1/2 c cilantro chopped
1/2 pound cooked and cooled pasta
1/2 cup or more dry roasted salt peanuts

Mash the avocado adding the lime juice, banana ketsup, pepper sauce and cilantro. Combine well with pasta. Add remaining ingredients and top with crushed peanuts. 

Thursday, February 4, 2016

Gettin' Kicked Around by Jenny

Sailin’ past Kick ‘Em Jenny
The swells were as big as a small house, with winds gusting to 28 knots…..

I had downloaded Windfinder to my phone and it turned out to be perfectly accurate in its prediction of 25 knot winds (with gusts to 28) for Tues and Wed of our trip.  Yata and I being neophytes to this sort of sailing; we had only sailed on Lake Pepin and the Great Lakes a time or two; didn’t quite know what to expect.

We sailed Sunday to Sunday, Jan 24 to 31st on the Chinook, a 42” mono-hull Bavaria yacht with three berths with Kay Hamilton, Dwight Jelle, Jeri and Dave Erickson.  Dwight was the captain and he and Kay have had a lot of experience including racing as well as weeklong trips through the British Virgin Islands and the Grenadines.  Dave and Jeri purchased Kay and Dwight’s Tartan sailboat and have it at the Pepin Marina. So they too have years of sailing experience.  

We departed Sunday about 2pm after a couple hours of loading and instructions.  We were also told that it was unlikely we’d make to the north end of the Grenadines in the amount of time we had.  And we were leaving from the south end of Grenada which meant that we only made it to Dragon Bay, just north of the port city of St. George’s (Grenada’s Capital) and the bay closest to the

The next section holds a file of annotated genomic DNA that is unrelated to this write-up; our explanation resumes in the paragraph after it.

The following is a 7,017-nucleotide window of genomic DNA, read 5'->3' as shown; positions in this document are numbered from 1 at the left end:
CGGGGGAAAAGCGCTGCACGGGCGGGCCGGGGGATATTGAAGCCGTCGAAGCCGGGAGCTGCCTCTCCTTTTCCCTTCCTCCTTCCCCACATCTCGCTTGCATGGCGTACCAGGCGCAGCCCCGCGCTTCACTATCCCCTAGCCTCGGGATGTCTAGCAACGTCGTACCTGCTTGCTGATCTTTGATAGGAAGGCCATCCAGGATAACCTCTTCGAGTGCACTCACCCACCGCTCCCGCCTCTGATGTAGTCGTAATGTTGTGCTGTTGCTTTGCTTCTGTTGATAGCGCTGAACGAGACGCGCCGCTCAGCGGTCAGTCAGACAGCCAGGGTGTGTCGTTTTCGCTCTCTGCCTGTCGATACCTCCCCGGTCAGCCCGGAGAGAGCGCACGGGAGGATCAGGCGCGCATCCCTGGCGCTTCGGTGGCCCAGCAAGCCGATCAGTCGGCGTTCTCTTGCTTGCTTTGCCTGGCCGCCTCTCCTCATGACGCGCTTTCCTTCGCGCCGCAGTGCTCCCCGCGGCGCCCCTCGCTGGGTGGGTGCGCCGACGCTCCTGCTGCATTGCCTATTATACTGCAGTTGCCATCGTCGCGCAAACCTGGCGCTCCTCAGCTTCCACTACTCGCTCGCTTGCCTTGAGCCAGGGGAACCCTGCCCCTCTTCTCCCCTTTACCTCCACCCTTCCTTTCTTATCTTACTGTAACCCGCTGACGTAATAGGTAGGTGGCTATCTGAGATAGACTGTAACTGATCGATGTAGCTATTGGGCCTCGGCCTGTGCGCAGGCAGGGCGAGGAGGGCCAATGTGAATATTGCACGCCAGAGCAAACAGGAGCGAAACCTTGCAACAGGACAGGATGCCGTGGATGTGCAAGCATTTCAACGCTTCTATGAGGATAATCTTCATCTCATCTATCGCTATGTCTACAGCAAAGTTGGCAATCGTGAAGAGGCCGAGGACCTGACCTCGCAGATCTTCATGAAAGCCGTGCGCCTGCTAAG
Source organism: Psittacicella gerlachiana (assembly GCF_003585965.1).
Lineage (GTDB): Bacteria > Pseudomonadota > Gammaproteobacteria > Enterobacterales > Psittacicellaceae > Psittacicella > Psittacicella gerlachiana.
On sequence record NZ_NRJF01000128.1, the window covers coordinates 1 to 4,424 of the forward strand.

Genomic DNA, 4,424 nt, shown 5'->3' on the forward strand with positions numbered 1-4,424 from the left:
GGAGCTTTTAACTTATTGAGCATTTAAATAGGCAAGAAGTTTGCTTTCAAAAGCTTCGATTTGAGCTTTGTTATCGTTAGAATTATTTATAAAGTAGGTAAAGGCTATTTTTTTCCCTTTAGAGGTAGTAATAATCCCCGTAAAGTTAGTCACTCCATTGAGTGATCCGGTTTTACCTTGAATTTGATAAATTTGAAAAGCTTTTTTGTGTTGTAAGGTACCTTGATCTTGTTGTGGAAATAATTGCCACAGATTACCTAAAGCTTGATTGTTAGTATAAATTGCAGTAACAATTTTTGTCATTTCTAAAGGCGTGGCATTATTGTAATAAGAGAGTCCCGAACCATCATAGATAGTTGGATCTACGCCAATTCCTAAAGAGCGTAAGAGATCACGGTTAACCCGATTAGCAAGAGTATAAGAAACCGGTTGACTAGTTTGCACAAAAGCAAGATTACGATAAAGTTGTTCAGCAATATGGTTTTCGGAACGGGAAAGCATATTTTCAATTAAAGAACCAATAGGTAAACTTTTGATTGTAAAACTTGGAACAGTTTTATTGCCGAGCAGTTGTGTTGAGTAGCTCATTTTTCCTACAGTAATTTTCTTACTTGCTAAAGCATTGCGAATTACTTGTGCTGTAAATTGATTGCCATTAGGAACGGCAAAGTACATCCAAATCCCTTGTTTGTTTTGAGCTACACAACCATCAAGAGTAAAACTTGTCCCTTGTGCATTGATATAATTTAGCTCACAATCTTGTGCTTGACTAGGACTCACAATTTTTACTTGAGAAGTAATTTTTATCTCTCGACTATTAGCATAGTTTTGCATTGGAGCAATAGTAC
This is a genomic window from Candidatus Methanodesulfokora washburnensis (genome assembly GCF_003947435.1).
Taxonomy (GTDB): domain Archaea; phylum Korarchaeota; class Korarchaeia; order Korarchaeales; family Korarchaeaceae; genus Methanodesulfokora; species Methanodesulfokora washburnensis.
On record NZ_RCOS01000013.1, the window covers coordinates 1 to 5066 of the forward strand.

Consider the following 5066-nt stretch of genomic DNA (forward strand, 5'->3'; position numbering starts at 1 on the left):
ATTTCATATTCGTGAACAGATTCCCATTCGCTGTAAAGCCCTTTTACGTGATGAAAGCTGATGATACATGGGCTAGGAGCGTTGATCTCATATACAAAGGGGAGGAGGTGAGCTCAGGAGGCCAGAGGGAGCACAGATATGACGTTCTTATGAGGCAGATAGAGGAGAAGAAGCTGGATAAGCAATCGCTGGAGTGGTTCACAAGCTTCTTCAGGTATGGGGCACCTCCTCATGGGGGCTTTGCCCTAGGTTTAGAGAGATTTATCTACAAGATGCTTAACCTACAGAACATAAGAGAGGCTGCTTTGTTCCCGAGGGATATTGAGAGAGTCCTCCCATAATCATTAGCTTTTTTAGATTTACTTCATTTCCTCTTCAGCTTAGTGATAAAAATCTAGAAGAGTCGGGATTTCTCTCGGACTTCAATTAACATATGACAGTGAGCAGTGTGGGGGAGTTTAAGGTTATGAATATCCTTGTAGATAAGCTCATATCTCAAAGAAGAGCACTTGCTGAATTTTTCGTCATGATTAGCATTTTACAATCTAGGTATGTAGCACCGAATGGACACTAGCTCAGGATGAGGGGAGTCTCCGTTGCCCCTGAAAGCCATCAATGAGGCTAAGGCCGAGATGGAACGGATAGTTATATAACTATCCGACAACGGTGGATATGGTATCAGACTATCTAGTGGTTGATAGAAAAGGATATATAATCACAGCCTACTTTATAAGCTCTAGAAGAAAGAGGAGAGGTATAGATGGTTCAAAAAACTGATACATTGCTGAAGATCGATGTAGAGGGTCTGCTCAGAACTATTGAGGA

Underwater Sculpture Park.  We anchored here so we could snorkel the park the next morning.
This was one of my ‘top of the list’ things to do but I was disappointed with it.  I guess I’d rather snorkel a great reef instead.  The concept of the underwater sculpture was a good one and it had grown some coral which made the sculptures a part of the environment and a more interesting concept.  But some were damaged and neglected.  I think Grenada should grow the concept and make it much more. Maybe invite a competition for designs.  And then if they were mapped out or a map was provided...that would help as well.  We may have missed some of the sculptures that were there for lack of a map. (PS I just found a map online and realize that we did miss many of the sculptures on the first go...will have to try again.)